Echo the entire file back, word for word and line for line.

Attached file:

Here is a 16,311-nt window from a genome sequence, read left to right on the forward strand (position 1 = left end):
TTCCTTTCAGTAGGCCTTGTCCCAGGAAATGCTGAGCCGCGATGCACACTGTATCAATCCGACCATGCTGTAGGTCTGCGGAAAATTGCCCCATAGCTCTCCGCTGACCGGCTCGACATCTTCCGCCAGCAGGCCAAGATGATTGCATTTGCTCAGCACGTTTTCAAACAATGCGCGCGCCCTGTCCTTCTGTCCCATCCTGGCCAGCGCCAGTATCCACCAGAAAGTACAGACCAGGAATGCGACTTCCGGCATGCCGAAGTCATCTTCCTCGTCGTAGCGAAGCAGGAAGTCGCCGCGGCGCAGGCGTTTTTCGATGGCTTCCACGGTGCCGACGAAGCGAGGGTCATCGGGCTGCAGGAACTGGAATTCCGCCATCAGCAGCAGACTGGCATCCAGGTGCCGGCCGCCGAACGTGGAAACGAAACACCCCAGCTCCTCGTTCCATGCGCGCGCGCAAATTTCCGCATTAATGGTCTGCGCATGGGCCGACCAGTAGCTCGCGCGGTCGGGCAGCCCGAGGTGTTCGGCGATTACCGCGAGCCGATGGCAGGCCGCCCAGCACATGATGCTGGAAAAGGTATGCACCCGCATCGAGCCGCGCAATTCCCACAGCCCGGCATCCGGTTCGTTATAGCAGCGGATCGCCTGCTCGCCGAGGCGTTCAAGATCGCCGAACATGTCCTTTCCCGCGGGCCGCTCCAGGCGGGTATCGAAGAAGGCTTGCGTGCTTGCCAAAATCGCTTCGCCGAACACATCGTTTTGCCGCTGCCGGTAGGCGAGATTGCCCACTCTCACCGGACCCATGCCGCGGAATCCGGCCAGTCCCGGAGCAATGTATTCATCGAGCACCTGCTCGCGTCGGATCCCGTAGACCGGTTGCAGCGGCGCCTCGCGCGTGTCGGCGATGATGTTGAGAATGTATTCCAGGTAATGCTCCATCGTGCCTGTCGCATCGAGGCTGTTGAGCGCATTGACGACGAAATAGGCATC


Here is a 16,311-nt window from a genome sequence, read left to right on the forward strand (position 1 = left end):
TTCCTTTCAGTAGGCCTTGTCCCAGGAAATGCTGAGCCGCGATGCACACTGTATCAATCCGACCATGCTGTAGGTCTGCGGAAAATTGCCCCATAGCTCTCCGCTGACCGGCTCGACATCTTCCGCCAGCAGGCCAAGATGATTGCATTTGCTCAGCACGTTTTCAAACAATGCGCGCGCCCTGTCCTTCTGTCCCATCCTGGCCAGCGCCAGTATCCACCAGAAAGTACAGACCAGGAATGCGACTTCCGGCATGCCGAAGTCATCTTCCTCGTCGTAGCGAAGCAGGAAGTCGCCGCGGCGCAGGCGTTTTTCGATGGCTTCCACGGTGCCGACGAAGCGAGGGTCATCGGGCTGCAGGAACTGGAATTCCGCCATCAGCAGCAGACTGGCATCCAGGTGCCGGCCGCCGAACGTGGAAACGAAACACCCCAGCTCCTCGTTCCATGCGCGCGCGCAAATTTCCGCATTAATGGTCTGCGCATGGGCCGACCAGTAGCTCGCGCGGTCGGGCAGCCCGAGGTGTTCGGCGATTACCGCGAGCCGATGGCAGGCCGCCCAGCACATGATGCTGGAAAAGGTATGCACCCGCATCGAGCCGCGCAATTCCCACAGCCCGGCATCCGGTTCGTTATAGCAGCGGATCGCCTGCTCGCCGAGGCGTTCAAGATCGCCGAACATGTCCTTTCCCGCGGGCCGCTCCAGGCGGGTATCGAAGAAGGCTTGCGTGCTTGCCAAAATCGCTTCGCCGAACACATCGTTTTGCCGCTGCCGGTAGGCGAGATTGCCCACTCTCACCGGACCCATGCCGCGGAATCCGGCCAGTCCCGGAGCAATGTATTCATCGAGCACCTGCTCGCGTCGGATCCCGTAGACCGGTTGCAGCGGCGCCTCGCGCGTGTCGGCGATGATGTTGAGAATGTATTCCAGGTAATGCTCCATCGTGCCTGTCGCATCGAGGCTGTTGAGCGCATTGACGACGAAATAGGCATC